Lifeline of Ohio liaisons at Southeastern Med are Rev. James Story Jr., M.Div., MSE, Director of Pastoral Care, and Denise Phillips, MSN RNBC, education instructor. Both coordinated their efforts with Kathy Warhola, BSN RN, Lifeline of Ohio's regional representative, to obtain this medal. For more information, please contact Story at 740-439-8190 or Phillips at 740-435-2710.

Dee Dee Francis & Dr. Sarap
Pictured (l to r) are Dee Dee Francis, breast cancer survivor, and Dr. Micheal Sarap, surgeon at Southeastern Ohio Physicians and Southeastern Med medical staff member.

There are a whirlwind of emotions that accompany a cancer diagnosis. When dealing with cancer, patients may feel lost, overwhelmed, and unsure where to turn.

Dolores "Dee Dee" Francis of North Salem didn't have a history of breast cancer in her family. But, she knew the importance of prevention and made it a priority to get a yearly mammogram. Her most recent mammogram was scheduled for January and around that time she had noticed some minor itching and burning on one of her breasts. However, due to the extreme winter cold, she assumed that this minor discomfort was because of the frigid temperatures.

Her routine mammogram was ordered by her physician, Dr. Pat Goggin, and conducted at the Community Healthlink in Cambridge. The radiologist discovered a small shadow on the images and suggested an ultrasound to further define the spot. The ultrasound pinpointed that Dee Dee had a small lump of stage 1 breast cancer. Thankfully, nothing was found in her lymph nodes and she wouldn't need chemotherapy. Still, Dee Dee was very nervous. A cancer diagnosis at any stage can be incredibly scary. Previously Dee Dee had completed regular self-breast exams and had not noticed any alarming changes. Dr. Goggin explained that the lump in her breast was so small that it couldn't have been felt by self-detection at that time. That's why, in addition to completing regular self breast exams, getting a yearly mammogram is essential. Early detection is very important when it comes to cancer detection and recovery.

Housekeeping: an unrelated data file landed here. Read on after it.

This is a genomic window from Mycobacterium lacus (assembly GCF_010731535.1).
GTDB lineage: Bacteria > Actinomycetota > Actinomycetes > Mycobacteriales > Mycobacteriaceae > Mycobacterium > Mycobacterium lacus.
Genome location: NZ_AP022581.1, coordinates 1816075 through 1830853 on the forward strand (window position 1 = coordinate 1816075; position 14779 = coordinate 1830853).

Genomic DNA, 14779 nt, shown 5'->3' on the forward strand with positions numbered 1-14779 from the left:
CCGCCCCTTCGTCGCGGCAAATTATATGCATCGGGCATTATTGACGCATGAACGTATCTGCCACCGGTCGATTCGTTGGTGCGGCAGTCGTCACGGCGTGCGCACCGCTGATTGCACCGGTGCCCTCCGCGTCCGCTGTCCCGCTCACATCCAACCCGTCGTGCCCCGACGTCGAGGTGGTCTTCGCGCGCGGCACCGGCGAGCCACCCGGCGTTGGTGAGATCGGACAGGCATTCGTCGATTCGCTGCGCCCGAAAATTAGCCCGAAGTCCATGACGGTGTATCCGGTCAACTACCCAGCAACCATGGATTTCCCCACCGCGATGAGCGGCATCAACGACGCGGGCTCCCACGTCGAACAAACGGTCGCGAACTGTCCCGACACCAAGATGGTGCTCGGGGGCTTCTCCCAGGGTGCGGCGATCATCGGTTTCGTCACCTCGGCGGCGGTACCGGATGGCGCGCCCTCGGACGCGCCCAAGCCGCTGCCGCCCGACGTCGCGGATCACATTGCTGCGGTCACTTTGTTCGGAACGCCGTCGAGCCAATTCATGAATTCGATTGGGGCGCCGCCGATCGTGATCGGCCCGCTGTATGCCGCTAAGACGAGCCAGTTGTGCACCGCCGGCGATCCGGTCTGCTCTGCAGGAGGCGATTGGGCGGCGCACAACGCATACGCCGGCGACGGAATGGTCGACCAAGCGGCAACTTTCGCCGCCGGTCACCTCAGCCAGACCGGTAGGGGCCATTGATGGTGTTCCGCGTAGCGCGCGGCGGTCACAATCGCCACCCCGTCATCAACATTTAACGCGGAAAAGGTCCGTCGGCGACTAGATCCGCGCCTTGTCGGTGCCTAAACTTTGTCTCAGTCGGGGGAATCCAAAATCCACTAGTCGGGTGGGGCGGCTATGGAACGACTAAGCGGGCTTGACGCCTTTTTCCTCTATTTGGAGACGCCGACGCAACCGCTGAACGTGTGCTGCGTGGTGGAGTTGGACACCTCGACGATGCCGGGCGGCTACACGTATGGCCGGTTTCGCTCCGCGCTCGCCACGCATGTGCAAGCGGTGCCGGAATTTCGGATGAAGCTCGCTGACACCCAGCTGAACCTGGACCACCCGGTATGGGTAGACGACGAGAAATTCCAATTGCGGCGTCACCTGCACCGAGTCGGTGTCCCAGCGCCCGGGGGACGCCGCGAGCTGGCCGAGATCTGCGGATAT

When deciding where to receive treatment, Dee Dee turned to her doctor for recommendations. Dr. Goggin praised Southeastern Med's Cambridge Regional Cancer Center and said that he would recommend the cancer center to his own family. This spoke volumes to Dee Dee and she chose to follow Dr. Goggin's suggestion. When selecting a surgeon, Dee Dee had heard many wonderful things about Dr. Michael Sarap. She was still understandably nervous, but knew that Dr. Sarap had the knowledge, experience, and skill to provide her with top-notch care. Dee Dee had an appointment with Dr. Sarap that following week and was impressed by his genuine concern for her wellbeing. "Everyone said that I had the best doctor there was and that gave me reassurance," Dee Dee noted with a smile. Dr. Sarap listened to Dee Dee's concerns and gave her as many options as possible. Dee Dee initially thought that her entire breast would need to be removed, but Dr. Sarap assured her that this was not the case. He was able to remove the lump, and leave the rest of her breast intact.